Palestinian brothers inside the Hamas-controlled Gaza Strip are listed in government election filings as having donated $29,521.54 to Sen. Barack Obama's campaign.
Donations of this nature would violate election laws, including prohibitions on receiving contributions from foreigners and guidelines against accepting more than $2,300 from one individual during a single election, Bob Biersack, a spokesman for the Federal Election Commission, told WND in response to a query.
The contributions also raise numerous questions about the Obama campaign's lax online donation form, which apparently allows for the possibility of foreign contributions.
Last week, the Atlas Shrugs blog outlined a series of donations in 2007 made to Obama's campaign from two individuals, Monir Edwan and Hosam Edwan, totaling $29,521.54.
In an online form on Obama's campaign site, the Edwans listed their street as "Tal
Esaltan," which they wrote was located in "Rafah, GA."
Rafah is not a city in Georgia. The Atlas blog immediately raised concerns that the money may have been donated from the Gaza Strip town of Rafah.
The Edwans' donations are listed in both FEC filings and other election filing sites, such as CampaignMoney and donordata.org.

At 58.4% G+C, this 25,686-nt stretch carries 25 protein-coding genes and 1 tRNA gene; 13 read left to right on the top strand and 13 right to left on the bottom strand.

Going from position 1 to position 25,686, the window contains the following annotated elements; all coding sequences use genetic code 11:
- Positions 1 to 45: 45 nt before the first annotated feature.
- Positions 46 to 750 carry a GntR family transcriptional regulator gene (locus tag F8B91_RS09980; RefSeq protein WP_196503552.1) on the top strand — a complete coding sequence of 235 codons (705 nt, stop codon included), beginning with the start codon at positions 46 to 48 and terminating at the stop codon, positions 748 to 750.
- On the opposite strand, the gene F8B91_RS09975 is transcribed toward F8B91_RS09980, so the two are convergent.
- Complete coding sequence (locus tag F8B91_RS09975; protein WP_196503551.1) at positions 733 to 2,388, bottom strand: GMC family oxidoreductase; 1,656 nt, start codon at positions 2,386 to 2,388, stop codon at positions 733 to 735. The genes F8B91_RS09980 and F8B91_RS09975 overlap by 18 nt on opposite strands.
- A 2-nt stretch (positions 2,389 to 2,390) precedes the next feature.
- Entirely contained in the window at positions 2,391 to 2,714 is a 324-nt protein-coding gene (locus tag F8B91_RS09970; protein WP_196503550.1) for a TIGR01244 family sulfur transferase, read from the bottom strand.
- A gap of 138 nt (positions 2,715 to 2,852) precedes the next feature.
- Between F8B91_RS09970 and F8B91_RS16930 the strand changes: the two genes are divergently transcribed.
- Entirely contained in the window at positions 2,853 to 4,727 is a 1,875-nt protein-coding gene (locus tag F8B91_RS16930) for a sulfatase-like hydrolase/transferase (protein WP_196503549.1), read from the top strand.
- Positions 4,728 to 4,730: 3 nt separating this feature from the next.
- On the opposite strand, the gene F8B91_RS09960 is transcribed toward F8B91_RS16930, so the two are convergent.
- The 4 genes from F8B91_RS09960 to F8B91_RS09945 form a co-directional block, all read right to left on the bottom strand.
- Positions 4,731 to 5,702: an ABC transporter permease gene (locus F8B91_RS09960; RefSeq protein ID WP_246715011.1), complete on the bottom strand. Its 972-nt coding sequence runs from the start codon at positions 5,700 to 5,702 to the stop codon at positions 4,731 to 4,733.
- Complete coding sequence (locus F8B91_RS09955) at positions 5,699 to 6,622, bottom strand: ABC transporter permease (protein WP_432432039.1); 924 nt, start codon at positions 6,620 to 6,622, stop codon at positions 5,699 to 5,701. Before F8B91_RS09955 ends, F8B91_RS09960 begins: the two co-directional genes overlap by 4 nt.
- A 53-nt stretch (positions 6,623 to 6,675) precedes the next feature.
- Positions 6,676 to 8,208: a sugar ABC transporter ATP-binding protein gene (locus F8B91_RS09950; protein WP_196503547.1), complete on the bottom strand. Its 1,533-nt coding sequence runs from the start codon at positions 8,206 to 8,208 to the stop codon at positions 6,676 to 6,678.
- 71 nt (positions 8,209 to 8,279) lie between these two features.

Monir made 20 donations ranging from $717 to $2017.50 from October through November 2007. His donations totaled $24321.41. Hosam made seven donations
ranging from $508.63 to $1725.96, totaling $5,200.13, all in October 2007.
A WND investigation tracked down the Edwans, who are brothers living in the Tal Esaltan neighborhood of Rafah, a large refugee camp in the Hamas-controlled Gaza Strip.
The Edwans are a large clan that include top Hamas supporters.
Speaking to WND, the two brothers praised Obama and admitted giving the money online to his campaign. They said they are not U.S. citizens or green card holders but are citizens of "Palestine."
The story goes on to say the brothers claimed they simply bought close to $30,000 worth of T-shirts from Obama's website and were not making contributions to his campaign. That dubious explanation doesn't satisfy Klein. Will the mainstream media pick up on this story? Probably not. You may recall there was extensive media coverage back during the Clinton years about substantial amounts of illegal contributions from China being funneled into Bill Clinton's and Democratic Party committees. Then-Attorney General Janet Reno kept studying and studying the evidence, but she just couldn't find anything there to appoint a special prosecutor. Or at least that's what she had to do to keep her job after making her earlier big mistake of allowing for the appointment of a special prosecutor by the name of Ken Starr.